UW News

February 15, 2018

Five UW scientists awarded Sloan Fellowships for early-career research

UW News

Five faculty members at the University of Washington have been awarded early-career fellowships from the Alfred P. Sloan Foundation. The new Sloan Fellows, announced Feb. 15, include Maya Cakmak, assistant professor of computer science and engineering; Jiun-Haw Chu, assistant professor of clean energy and physics; Arka Majumdar, assistant professor of electrical engineering and physics; Jessica Werk, assistant professor of astronomy; and Chelsea Wood, assistant professor of aquatic and fishery sciences.

Open to scholars in eight scientific and technical fields — chemistry, computer science, economics, mathematics, molecular biology, neuroscience, ocean sciences and physics — the fellowships honor those early-career researchers whose achievements mark them as the next generation of scientific leaders.

The 126 Sloan Fellows for 2018 were selected in close coordination with the research community. Candidates are nominated by their peers, and fellows are selected by independent panels of senior scholars based on each candidate’s research accomplishments, creativity and potential to become a leader in his or her field. Each fellow will receive $65,000 to apply toward research endeavors.

This year’s fellows come from 53 institutions across the United States and Canada, spanning fields from evolutionary biology to data science. The new Sloan Fellows at the UW reflect this diversity, probing complex questions in robotics, quantum physics and the formation of the galaxy.

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Maya CakmakUniversity of Washington

Cakmak, for example, directs the Human-Centered Robotics Lab, where she studies human-robot interactions, end-user programming and assistive robotics. She aims to develop robots that can be programmed and controlled by diverse users.

“It’s about packaging robot capabilities at the right level and creating the right interface for different users,” said Cakmak.

Rather than aiming for a one-size-fits-all robot, Cakmak argues for customizing each robot to the unique needs, preferences and environments of users. Today, only expert roboticists can do that sort of customization. Cakmak aims to make robot programming accessible to a much wider audience. She believes this could be the key to mass adoption of robots and democratize “robot programming” jobs of the future.


Jiun-Haw ChuUniversity of Washington

Chu, of the Clean Energy Institute,  focuses on the synthesis and characterization of materials with unconventional electronic and magnetic ground states, such as high-temperature superconductors and topological insulators. Simply put, Chu manufactures materials and measures their properties.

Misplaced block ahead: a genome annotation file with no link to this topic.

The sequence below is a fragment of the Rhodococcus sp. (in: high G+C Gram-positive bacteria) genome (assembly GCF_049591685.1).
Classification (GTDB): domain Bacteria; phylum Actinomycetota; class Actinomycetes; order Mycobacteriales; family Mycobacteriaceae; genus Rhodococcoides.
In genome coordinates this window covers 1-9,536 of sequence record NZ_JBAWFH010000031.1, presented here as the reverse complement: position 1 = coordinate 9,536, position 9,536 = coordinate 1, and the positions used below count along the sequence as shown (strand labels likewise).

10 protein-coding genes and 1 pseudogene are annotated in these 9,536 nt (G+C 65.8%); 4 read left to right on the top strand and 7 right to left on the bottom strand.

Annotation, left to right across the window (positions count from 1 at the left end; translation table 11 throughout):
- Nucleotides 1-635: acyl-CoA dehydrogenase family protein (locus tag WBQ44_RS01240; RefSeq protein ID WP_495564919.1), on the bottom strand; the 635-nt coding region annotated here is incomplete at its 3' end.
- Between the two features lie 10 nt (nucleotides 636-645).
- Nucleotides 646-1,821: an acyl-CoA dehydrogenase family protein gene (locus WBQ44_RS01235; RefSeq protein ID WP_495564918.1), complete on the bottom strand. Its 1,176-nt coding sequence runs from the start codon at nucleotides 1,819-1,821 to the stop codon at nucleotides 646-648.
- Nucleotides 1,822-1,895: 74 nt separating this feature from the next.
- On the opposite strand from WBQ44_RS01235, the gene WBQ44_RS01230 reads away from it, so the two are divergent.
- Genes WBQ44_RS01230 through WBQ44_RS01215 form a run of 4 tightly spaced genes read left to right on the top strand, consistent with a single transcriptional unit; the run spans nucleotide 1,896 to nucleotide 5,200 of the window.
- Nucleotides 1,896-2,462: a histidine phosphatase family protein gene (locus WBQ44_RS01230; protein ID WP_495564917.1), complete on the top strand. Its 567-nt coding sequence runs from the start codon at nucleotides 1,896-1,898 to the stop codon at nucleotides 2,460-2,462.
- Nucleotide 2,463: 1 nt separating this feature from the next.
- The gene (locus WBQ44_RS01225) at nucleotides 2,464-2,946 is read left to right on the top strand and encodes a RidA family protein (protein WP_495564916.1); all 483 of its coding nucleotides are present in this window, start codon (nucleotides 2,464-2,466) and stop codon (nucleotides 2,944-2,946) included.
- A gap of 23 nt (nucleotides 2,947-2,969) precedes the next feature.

“My goal is to find more materials of this kind and study their properties to find why they come out this way, or if there are additional hidden properties that people don’t know about,” said Chu.

The goal is to understand and control these emergent quantum behaviors and apply them to energy and information technology.


Arka MajumdarUniversity of Washington

Majumdar, a researcher with the Molecular Engineering & Sciences Institute, is at the forefront of the interdisciplinary research that combines quantum materials and nanophotonics. His research attempts to store light in an optical resonator to study its tiniest components. Majumdar is setting out to build quantum systems using light that can mimic the interactions between electrons in many of today’s technologies. That would pave the way for new materials and optical nano-structures that could revolutionize computing. Developing these technologies, however, can be very difficult.

“Our plan is to engineer new materials and new optical nanostructures to make photons interact with each other, which is a key element for performing computation with light, be it quantum or classical computing,” said Majumdar.


Jessica WerkUniversity of Washington

Werk is a kind of galaxy historian, studying matter on atomic scales to help understand how galaxies — and the universe as a whole — evolve. By aiming giant telescopes at the night’s sky, she uses spectrographs to study atoms billions of light years away. Werk looks at the distinction between subatomic particles that exist both outside and inside galaxies. The outcome, she hopes, will help elucidate a better understanding of our own cosmic origins.

“When I look at the sky I see lots of different atomic transitions that I’m trying to piece together into a coherent picture,” said Werk.


Chelsea WoodUniversity of Washington

Wood’s research explores the ecology of parasites and pathogens in a changing world. She is interested in how human impacts on ecosystems affect the transmission of parasites. Wood’s work has shown that disruption can alter what kinds of parasites are common and rare — increasing the abundance of some kinds of parasites and decreasing the abundance of others. The Sloan Fellowship will allow Wood and her team to look back in time at how parasite transmission changed as industrialization intensified human impacts on the oceans. She’ll accomplish this by examining parasites preserved in museum specimens — mainly fish floating perennially in ethanol — including many that are more than a century old.

“These fish are basically parasite time capsules,” said Wood.

By developing time profiles of parasite abundance, Wood will provide the world’s first glimpse of what parasite communities might have been like in a more “pristine” ocean.


For more information, contact Jackson Holtz at the UW News Office at 206-543-2580 or jjholtz@uw.edu.